What is a thermistor?

1. What is a thermistor?

Thermistor is a generic term for Thermally Sensitive Resistor, a semiconductor component whose resistance value changes significantly with changes in temperature.
Those with a negative temperature coefficient, whose resistance value decreases with increasing temperature (see Figure 1), are called NTC thermistors.

Figure 1 Graph of resistance vs. temperature characteristics
The graph shows that NTC thermistors are thermally sensitive resistors that decrease in resistance value as temperature increases.

The term “thermistor” generally refers to an NTC thermistor.

Thermistors are ceramic semiconductors made mainly from metal oxides and sintered at high temperatures. Various characteristics can be obtained depending on the material used.
Because thermistor elements can be flexibly processed into a wide variety of shapes according to the application, they are widely used as temperature sensors for temperature measurement, temperature control, and temperature compensation in all kinds of equipment, including automobiles, home appliances, and medical devices.

2. What are the temperature characteristics of thermistors?

The resistance value of thermistors varies greatly with temperature, and as shown in Figure 1, the relationship between temperature and resistance value varies exponentially.
The temperature characteristics of a thermistor can be approximated by the relationship between resistance value and temperature over a certain temperature range as shown in Equation 1.

Formula for thermistor temperature characteristics

T, Ta: Absolute temperature (K)
R, Ra: Zero load resistance value at T, Ta (Ω)
B: Constant B (K)

3. What is zero load resistance value?

Zero load resistance value refers to the resistance of a thermistor measured at a constant temperature and at a sufficiently low power consumption that changes in resistance due to self-heating can be ignored, and is denoted “R25”. R25 indicates the zero load resistance value at 25℃.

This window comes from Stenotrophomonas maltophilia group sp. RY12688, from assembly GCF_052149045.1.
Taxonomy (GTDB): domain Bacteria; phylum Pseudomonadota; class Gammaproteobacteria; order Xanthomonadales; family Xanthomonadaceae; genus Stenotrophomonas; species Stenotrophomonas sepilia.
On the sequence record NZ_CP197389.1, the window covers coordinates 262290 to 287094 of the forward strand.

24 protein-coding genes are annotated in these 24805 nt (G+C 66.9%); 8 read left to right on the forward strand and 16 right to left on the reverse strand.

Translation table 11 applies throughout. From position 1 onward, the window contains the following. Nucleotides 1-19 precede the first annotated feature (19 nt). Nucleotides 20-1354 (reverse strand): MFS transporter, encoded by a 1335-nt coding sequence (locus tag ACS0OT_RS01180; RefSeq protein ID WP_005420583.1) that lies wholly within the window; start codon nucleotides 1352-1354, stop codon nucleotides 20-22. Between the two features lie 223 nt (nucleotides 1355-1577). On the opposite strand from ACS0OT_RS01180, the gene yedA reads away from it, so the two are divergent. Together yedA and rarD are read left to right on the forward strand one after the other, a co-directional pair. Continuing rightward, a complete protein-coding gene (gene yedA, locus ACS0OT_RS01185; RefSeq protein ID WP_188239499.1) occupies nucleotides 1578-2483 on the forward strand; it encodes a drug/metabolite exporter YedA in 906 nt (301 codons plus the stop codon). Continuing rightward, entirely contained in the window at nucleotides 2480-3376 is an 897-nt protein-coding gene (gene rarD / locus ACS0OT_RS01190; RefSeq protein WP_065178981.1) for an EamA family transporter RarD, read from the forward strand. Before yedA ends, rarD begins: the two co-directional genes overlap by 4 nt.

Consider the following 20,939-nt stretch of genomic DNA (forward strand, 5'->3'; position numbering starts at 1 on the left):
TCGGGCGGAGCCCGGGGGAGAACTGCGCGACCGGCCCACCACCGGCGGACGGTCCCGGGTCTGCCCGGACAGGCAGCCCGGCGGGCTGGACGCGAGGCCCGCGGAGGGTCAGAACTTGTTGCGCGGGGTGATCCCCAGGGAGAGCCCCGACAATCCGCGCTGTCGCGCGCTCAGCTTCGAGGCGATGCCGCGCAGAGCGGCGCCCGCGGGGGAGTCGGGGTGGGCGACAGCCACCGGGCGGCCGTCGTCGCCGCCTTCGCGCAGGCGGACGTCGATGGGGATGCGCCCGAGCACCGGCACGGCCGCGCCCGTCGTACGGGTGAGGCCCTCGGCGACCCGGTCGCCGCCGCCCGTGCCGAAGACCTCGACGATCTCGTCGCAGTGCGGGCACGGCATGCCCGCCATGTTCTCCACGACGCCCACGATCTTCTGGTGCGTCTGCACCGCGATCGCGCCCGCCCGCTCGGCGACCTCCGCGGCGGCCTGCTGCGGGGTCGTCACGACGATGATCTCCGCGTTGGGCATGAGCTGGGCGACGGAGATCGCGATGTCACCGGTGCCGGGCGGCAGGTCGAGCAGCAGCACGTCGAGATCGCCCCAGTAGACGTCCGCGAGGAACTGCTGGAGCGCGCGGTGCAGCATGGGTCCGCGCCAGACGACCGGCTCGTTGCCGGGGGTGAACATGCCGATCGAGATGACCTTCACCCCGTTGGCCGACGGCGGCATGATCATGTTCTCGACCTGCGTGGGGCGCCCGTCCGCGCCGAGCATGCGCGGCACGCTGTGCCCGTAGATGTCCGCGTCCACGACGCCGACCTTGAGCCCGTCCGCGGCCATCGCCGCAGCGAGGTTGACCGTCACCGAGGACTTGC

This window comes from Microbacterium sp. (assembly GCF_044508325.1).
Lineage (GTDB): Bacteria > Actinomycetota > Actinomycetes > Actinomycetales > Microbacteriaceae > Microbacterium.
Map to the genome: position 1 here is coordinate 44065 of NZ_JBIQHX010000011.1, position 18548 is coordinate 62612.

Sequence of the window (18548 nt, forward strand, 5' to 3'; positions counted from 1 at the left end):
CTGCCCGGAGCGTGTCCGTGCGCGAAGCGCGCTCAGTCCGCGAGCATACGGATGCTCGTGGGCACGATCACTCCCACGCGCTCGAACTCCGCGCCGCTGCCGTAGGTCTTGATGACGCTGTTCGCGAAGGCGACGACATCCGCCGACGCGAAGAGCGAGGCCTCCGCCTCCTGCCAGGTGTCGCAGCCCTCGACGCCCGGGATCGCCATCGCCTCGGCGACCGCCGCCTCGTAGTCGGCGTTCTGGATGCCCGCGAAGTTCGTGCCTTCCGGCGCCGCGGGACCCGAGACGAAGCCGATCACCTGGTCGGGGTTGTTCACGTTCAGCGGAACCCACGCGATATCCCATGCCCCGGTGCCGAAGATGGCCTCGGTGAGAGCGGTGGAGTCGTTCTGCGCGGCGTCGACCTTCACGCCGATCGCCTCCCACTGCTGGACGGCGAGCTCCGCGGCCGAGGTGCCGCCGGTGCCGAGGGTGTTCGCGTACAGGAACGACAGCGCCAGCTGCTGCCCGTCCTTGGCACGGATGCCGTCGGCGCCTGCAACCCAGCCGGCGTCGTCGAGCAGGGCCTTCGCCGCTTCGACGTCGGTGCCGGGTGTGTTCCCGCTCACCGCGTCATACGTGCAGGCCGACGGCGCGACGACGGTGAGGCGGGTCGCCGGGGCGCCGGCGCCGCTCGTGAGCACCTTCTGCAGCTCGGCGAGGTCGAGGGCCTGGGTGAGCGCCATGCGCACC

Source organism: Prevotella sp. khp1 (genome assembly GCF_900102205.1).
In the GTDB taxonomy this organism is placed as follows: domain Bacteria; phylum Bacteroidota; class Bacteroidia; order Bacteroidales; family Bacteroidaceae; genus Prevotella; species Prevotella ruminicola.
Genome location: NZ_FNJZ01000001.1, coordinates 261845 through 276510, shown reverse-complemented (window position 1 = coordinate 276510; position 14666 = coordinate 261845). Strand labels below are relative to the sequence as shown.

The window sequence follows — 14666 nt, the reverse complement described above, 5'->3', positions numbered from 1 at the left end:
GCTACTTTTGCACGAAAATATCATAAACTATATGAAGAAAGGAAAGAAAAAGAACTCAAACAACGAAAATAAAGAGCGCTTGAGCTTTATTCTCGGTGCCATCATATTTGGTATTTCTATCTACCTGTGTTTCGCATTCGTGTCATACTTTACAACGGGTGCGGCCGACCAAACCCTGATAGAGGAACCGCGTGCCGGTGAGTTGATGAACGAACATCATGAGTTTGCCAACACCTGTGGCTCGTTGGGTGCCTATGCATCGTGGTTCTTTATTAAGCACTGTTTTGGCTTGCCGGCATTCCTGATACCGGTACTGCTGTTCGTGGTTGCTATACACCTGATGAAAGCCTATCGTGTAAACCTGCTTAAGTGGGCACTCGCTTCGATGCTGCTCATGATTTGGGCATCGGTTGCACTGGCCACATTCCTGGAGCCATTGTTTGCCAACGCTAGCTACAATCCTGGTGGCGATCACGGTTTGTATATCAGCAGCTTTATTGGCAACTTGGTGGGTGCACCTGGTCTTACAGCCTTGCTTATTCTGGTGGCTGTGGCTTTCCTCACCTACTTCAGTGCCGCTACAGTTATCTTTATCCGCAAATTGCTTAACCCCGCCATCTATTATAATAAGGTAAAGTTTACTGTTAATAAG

4. What is Constant B?

Constant B expresses the magnitude of change in resistance value obtained from the temperatures of any two points in the resistance-temperature characteristic, and is expressed by Equation 2.

Formula for zero load resistance value

Ta, Tb: Absolute temperature (K)
Ra, Rb: Zero load resistance value at Ta, Tb (Ω)
B: Constant B (K)

When this characteristic is graphed with IogR and 1/T, it can be expressed almost linearly.

Figure 2 Graph of resistance vs. temperature characteristics
Graph of resistance vs. temperature characteristics

Constant B is denoted “B25/85,” where B25/85 indicates the value calculated from the resistance value between two points, 25℃ and 85℃.
The larger Constant B, the larger the slope of the graph, which means that it is easier to detect small temperature changes and is more sensitive to temperature changes.

5. What is the heat dissipation constant?

The heat dissipation constant represents the power required to raise the temperature of a thermistor element by 1℃ in thermal equilibrium through self-heating. It is obtained by the ratio of the power consumption of the thermistor to the temperature rise of the element.

If the power consumption of a thermistor is P(mW), the heat dissipation constant is obtained by Equation 3.

Graph of heat dissipation constant

P: Thermistor power consumption (mW)
δ: Heat dissipation constant (mW/℃)
Ta: Ambient temperature of thermistor (℃)
I: Current flowing through thermistor (mA)
Tb: Temperature of the thermistor when the thermistor rises in temperature and reaches thermal equilibrium (℃)
R: Thermistor resistance value at Tb(℃) (Ω)

The heat dissipation constant is determined by the material, structure, and size of the thermistor.
When using thermistors for temperature measurement, it is advisable to keep the applied power as low as possible to avoid errors in the measured temperature.

6. What is the thermal time constant?

The thermal time constant expresses the time required for the temperature of the thermistor element to change by 63.2% between the initial temperature and the final temperature attained when the ambient temperature of the thermistor is suddenly changed under a zero load condition.

When the thermal time constant (τ) is multiplied by n, the rate of change of the temperature difference is as follows, which means that 95% of the temperature difference changes in about 3 times the thermal time constant.
τ= 63.2% 2τ = 86.5% 3τ = 95.0%

Figure 3 Graph of time required to change the temperature difference between the initial temperature (Tb) and the final temperature reached (Ta)

Graph of time required to change the temperature difference between the initial temperature (Tb) and the final temperature reached (Ta)

The smaller the thermal time constant, the faster the response speed with respect to temperature change.

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